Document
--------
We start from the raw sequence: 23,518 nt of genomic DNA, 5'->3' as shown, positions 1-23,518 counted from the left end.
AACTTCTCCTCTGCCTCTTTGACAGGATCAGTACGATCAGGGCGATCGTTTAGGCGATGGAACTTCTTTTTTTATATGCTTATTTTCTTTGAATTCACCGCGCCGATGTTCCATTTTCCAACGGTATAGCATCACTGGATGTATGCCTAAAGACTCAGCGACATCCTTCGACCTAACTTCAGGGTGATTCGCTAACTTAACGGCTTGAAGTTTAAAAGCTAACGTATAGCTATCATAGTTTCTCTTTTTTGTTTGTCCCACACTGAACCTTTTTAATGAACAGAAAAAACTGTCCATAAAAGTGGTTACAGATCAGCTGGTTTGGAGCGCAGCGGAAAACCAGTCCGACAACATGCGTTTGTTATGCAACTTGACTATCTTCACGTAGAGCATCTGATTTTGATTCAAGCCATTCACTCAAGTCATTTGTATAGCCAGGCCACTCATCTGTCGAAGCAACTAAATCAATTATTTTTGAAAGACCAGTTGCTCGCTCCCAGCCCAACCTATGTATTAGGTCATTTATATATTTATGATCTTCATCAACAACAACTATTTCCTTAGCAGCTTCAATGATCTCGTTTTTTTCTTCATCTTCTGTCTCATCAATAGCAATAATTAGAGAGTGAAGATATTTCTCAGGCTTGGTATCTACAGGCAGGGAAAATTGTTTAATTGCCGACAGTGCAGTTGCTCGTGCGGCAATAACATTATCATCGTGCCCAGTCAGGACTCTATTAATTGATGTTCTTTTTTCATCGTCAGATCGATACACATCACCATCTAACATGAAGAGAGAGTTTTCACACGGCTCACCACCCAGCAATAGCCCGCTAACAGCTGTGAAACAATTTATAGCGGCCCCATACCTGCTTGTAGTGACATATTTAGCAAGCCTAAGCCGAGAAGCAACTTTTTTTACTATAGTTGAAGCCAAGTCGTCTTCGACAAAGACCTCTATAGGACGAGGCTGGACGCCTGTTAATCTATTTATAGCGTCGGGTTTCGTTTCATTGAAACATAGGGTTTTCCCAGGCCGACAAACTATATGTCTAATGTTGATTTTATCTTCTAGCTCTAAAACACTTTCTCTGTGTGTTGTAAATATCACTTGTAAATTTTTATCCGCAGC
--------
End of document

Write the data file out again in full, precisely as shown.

We start from the raw sequence: 23,518 nt of genomic DNA, 5'->3' as shown, positions 1-23,518 counted from the left end.
AACTTCTCCTCTGCCTCTTTGACAGGATCAGTACGATCAGGGCGATCGTTTAGGCGATGGAACTTCTTTTTTTATATGCTTATTTTCTTTGAATTCACCGCGCCGATGTTCCATTTTCCAACGGTATAGCATCACTGGATGTATGCCTAAAGACTCAGCGACATCCTTCGACCTAACTTCAGGGTGATTCGCTAACTTAACGGCTTGAAGTTTAAAAGCTAACGTATAGCTATCATAGTTTCTCTTTTTTGTTTGTCCCACACTGAACCTTTTTAATGAACAGAAAAAACTGTCCATAAAAGTGGTTACAGATCAGCTGGTTTGGAGCGCAGCGGAAAACCAGTCCGACAACATGCGTTTGTTATGCAACTTGACTATCTTCACGTAGAGCATCTGATTTTGATTCAAGCCATTCACTCAAGTCATTTGTATAGCCAGGCCACTCATCTGTCGAAGCAACTAAATCAATTATTTTTGAAAGACCAGTTGCTCGCTCCCAGCCCAACCTATGTATTAGGTCATTTATATATTTATGATCTTCATCAACAACAACTATTTCCTTAGCAGCTTCAATGATCTCGTTTTTTTCTTCATCTTCTGTCTCATCAATAGCAATAATTAGAGAGTGAAGATATTTCTCAGGCTTGGTATCTACAGGCAGGGAAAATTGTTTAATTGCCGACAGTGCAGTTGCTCGTGCGGCAATAACATTATCATCGTGCCCAGTCAGGACTCTATTAATTGATGTTCTTTTTTCATCGTCAGATCGATACACATCACCATCTAACATGAAGAGAGAGTTTTCACACGGCTCACCACCCAGCAATAGCCCGCTAACAGCTGTGAAACAATTTATAGCGGCCCCATACCTGCTTGTAGTGACATATTTAGCAAGCCTAAGCCGAGAAGCAACTTTTTTTACTATAGTTGAAGCCAAGTCGTCTTCGACAAAGACCTCTATAGGACGAGGCTGGACGCCTGTTAATCTATTTATAGCGTCGGGTTTCGTTTCATTGAAACATAGGGTTTTCCCAGGCCGACAAACTATATGTCTAATGTTGATTTTATCTTCTAGCTCTAAAACACTTTCTCTGTGTGTTGTAAATATCACTTGTAAATTTTTATCCGCAGC